NHL Wants Another Pro League to Test Game Jersey Advertising First
NASCAR drivers have sponsors plastered all over their cars and their uniforms. Professional European soccer and hockey players are covered with ads as well. The NHL may not be next up, but is considering the option.
Last week NHL team presidents met in New York, but turned down pursuing what could be $120 million in revenue if they were to sell jersey sponsorships, according to TSN, a Canadian sports network.
"Gary [Bettman, NHL commissioner,] and owners like the money, but they don't want to be first out of the box with this in North America," a source told TSN. "They'll wait for the NBA or baseball to do it and then be second or third."
In 1999, MLB considered a similar move, which would have placed advertisers on uniform sleeves, but commissioner Bud Selig denied it, according to TSN. In 2012, the NBA created sample Boston Celtics and Chicago Bulls jerseys with sponsor logos replacing the teams' logos on the front, but did not go through with the change.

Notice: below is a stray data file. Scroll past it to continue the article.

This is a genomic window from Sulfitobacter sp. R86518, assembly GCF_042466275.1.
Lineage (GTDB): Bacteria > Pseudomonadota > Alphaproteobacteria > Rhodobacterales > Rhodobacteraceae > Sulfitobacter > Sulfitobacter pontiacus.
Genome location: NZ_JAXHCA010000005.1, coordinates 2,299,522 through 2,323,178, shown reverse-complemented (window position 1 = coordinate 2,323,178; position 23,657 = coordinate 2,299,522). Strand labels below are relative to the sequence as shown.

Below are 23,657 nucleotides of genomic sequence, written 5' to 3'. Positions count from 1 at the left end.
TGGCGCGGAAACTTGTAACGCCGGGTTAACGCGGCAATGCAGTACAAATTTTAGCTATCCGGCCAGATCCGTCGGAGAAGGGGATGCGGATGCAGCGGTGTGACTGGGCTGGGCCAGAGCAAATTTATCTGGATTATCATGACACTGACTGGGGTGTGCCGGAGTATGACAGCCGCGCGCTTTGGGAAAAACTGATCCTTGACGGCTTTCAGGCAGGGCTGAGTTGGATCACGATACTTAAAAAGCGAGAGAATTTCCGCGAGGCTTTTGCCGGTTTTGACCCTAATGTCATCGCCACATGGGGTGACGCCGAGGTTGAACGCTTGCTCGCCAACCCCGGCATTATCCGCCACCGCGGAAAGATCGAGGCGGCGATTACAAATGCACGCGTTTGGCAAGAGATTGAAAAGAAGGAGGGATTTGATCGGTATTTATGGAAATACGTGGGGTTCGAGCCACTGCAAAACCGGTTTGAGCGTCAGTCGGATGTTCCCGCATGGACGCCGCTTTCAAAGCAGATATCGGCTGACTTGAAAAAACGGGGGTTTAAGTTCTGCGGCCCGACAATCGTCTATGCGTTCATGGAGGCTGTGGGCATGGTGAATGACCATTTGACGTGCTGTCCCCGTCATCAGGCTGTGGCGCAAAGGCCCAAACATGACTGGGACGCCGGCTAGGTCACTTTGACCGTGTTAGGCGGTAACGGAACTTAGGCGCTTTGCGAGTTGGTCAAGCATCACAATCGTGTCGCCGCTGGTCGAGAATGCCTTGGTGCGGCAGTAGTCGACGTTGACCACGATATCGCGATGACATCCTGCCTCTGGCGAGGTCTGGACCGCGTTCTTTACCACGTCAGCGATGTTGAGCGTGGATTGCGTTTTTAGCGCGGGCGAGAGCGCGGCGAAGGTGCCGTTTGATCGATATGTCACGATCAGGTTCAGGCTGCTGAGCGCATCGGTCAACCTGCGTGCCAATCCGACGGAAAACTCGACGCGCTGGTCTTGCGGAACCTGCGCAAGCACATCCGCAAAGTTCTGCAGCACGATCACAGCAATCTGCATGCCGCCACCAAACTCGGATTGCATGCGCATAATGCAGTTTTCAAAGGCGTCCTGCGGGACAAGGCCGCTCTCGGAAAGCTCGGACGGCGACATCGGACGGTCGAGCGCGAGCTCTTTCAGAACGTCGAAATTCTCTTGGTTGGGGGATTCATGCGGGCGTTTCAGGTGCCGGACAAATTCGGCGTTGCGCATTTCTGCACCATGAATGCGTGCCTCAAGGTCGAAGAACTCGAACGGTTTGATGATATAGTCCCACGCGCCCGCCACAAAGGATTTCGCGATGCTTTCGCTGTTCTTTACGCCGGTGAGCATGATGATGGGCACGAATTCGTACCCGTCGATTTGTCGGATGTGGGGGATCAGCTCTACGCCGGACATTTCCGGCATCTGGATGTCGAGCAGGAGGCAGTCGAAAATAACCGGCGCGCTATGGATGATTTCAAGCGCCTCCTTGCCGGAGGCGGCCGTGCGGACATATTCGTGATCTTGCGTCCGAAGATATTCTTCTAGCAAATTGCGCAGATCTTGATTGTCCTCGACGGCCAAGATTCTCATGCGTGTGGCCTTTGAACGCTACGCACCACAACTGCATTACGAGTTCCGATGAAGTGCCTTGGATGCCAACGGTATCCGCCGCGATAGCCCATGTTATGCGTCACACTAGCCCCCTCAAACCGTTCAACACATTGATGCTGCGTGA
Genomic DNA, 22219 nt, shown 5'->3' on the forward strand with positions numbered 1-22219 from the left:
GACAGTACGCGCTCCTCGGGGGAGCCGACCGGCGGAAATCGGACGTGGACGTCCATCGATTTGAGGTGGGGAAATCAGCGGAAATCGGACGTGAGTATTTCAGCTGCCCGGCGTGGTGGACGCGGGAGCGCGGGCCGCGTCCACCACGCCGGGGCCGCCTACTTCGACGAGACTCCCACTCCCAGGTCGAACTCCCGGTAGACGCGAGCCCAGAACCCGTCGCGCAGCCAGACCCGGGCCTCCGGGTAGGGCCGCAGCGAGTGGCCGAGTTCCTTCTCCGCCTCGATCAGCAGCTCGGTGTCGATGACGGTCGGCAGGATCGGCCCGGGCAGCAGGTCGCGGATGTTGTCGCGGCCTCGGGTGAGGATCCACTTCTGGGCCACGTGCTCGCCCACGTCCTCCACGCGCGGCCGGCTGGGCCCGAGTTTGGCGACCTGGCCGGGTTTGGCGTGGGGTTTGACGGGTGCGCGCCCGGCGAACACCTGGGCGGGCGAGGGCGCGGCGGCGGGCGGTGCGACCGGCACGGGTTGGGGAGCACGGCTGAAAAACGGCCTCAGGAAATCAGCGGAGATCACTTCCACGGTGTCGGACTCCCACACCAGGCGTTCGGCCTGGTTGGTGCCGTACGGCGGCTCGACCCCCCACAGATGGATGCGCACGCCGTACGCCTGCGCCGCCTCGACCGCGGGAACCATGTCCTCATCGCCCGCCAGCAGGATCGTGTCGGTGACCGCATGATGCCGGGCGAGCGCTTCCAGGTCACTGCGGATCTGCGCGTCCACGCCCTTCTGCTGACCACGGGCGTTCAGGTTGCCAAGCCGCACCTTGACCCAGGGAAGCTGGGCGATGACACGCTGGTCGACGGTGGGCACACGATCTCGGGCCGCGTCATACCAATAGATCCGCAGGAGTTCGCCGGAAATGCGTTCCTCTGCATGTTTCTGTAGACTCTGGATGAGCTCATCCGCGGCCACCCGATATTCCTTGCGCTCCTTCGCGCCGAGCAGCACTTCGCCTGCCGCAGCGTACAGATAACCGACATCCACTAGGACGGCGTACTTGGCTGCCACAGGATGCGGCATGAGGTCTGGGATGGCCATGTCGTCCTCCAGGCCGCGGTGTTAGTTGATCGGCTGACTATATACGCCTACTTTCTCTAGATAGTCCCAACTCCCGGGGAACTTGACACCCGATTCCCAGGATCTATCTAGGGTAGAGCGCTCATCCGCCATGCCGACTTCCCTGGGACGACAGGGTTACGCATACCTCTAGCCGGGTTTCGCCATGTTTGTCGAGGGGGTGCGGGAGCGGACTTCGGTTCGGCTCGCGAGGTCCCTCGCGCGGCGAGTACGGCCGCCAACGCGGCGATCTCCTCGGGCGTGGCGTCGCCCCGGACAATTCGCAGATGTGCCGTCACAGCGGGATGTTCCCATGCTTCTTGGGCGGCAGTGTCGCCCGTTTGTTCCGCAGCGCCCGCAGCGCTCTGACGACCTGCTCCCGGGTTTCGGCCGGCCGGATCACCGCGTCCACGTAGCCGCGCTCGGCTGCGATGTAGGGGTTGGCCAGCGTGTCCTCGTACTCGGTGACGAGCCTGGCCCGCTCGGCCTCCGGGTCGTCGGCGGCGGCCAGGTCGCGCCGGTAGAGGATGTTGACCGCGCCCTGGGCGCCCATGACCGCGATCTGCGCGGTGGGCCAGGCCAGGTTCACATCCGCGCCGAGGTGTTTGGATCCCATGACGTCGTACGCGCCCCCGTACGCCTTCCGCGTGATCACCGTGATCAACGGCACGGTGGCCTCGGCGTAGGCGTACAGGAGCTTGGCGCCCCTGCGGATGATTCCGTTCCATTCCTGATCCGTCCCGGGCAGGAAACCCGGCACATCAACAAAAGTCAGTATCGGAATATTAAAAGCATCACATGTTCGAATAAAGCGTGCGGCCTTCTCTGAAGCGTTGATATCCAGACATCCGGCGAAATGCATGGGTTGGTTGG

It was just about three decades ago when NHL teams received permission to sell advertising on the boards at their arenas, TSN reported. The Minnesota North Stars were the first to do so. The team sold eight pairs of boards for $3,000 a pair. The jersey sponsors were estimated to generate $4 million per team.
The NHL did not comment for the TSN article.
"As with anything new, you weigh tradition with the commercialization of sports," NHL deputy commissioner Bill Daly told USA Today in 2009. "Obviously, sports are becoming more commercialized each and every year. We have that debate internally all the time. Where do you draw the line? How much is too much? You have to protect the look and feel of the game. You look at professional hockey played in Europe and there's advertising on jerseys and on the ice. You can have so much advertising on the ice that it can be distracting to players. There's a balance there."